While it may seem as though the Surface Laptop 4 is being outclassed by the Surface Book 3 there, that's for a model with a 10th Gen Core i7 processor, compared to the 11th Gen Core i5 model in the Surface Laptop 4.
It's also an impressive performer in the mobile graphics space, and while this isn't a gaming laptop in any real sense, you could throw mid-range games titles at it with little issue.
Physically, the design of the Surface Laptop 4 makes it a pleasant laptop to use. The opening hinge feels sturdy, but not in a way that makes it difficult to open, and the Windows Hello compliant camera always picked me up before I'd had a chance to fully open the system up, which was nice. In an era of so many Zoom meetings, it might have been nice if Microsoft had opted for a full 1080p camera rather than a 720p model, however.
Likewise, while the keyboard really isn't any different from the Surface Laptop 3, that still does mean that you're getting a solid and easy to use set of keys for all your typing needs. My only wish here is that the power button wasn't nestled just above the backspace key, as I found I sometimes hit it when typing rapidly on the keyboard.
- Better battery life for AMD models
- Intel battery life is no slouch
- Surface Charger remains a love-hate prospect
The variability in processors and configurations also leads to an interesting situation when it comes to battery life. While the AMD models of the Surface Laptop 4 are cheaper than their Intel counterparts for the most part, all models share the same battery specifications, and AMD's processors sip at the power banks a little more discretely than Intel's do.
The end result of this is that Microsoft claims that the AMD Ryzen 5 models can manage up to 19 hours, while the AMD Ryzen 7 models can manage up to 17.5 hours. Meanwhile, the Intel equivalents top out at a claimed range of up to 17 hours for Core i5 variants, or up to 16.5 hours if you opt for the Core i7 models.
All of these are "up to" figures beloved of computer makers, because they represent a best case scenario that you may not hit in real world usage. To put that to more of a test, I ran our standard suite of tests across the Surface Laptop 4's battery, using PCMark 10's gaming test to get a brutal figure, and our own video streaming test to get a higher-end mark for a lower workload. Video processing is a pretty easy task for most laptops these days, but it's good to see where the range falls relative to workload against PCMark's much tougher test.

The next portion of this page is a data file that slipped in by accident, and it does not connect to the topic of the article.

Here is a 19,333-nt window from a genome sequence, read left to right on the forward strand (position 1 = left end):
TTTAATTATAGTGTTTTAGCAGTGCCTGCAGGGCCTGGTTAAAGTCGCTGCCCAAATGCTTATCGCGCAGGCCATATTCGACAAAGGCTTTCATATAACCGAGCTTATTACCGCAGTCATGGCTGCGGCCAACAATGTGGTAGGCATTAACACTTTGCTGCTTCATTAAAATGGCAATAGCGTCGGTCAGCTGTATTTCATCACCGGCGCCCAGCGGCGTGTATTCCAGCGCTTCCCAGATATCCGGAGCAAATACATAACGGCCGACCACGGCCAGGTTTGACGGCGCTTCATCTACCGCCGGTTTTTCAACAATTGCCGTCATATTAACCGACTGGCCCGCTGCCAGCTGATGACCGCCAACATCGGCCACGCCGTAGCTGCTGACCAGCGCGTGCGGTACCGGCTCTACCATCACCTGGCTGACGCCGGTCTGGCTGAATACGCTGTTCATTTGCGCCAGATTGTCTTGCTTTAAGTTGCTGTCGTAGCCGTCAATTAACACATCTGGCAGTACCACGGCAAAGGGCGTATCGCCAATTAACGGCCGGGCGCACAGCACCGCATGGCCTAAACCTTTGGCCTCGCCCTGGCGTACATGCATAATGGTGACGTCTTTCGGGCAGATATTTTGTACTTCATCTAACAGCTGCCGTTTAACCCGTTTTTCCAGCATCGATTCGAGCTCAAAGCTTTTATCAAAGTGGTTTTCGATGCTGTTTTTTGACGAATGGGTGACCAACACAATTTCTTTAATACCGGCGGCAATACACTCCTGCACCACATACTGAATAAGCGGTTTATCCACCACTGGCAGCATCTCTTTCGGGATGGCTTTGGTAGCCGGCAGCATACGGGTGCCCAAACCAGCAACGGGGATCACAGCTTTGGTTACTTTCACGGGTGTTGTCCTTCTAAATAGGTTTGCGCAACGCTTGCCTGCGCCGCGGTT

Here's how the Surface Laptop 4 compared in both tests:
At first glance, the Surface Laptop 4 might appear to be mid-range, but taking both figures into account gives you a better picture. It's right up there for the video streaming test in terms of battery life, but massively ahead of everything that beats it in that test when it comes to PCMark's harder battery test runtime. For that test, it's second only to the Dell XPS 13 2020 by a few minutes, but flipping back to the video test, it ran for nearly 2.5 hours longer than the Dell could manage.
Or in other words, the Surface Laptop 4 is a true battery endurance beast. If you need portability and battery life along with the performance of an 11th Gen Intel Core i5 processor, this is the laptop you should buy.
When the battery does start running dry, you'll need to make sure that you have the supplied Surface charger to hand. There's no real difference here in Microsoft's strategy, and while I do like the fact that the Surface charger connects magnetically, so anyone tripping on the cable won't send the Surface Laptop 4 crashing to the ground, it's galling that you can't also opt to charge via USB C if that's the charger you have handy.
Should you buy the Microsoft Surface Laptop 4 13.5-inch?
- Buy it if want a Surface device with great performance and battery life.
- Don't buy it if need more ports or a detachable keyboard Surface.
At one level, the Surface Laptop 4 really is just a specifications bump, with little in the way of operational improvement in the design, and many of the same catches that have been present in Microsoft's Surface family for years now.
However, it's a specification upgrade that, at least for our review model, delivers some really great performance and battery life upgrades, and that's ultimately what you need out of a productivity laptop.
Pricing and availability
PricePricing for the Microsoft Surface Laptop 4 varies depending on specifications. At the time of writing, the entry level AMD model with a 13.5-inch display had pricing starting at $1,599, while the highest-end Intel Core i7 15-inch model would cost you $3,999. The 13.5-inch Intel Core i5 model with 8GB RAM/512GB storage as tested retails for $1,999.
Where to buy
Images: Alex Kidman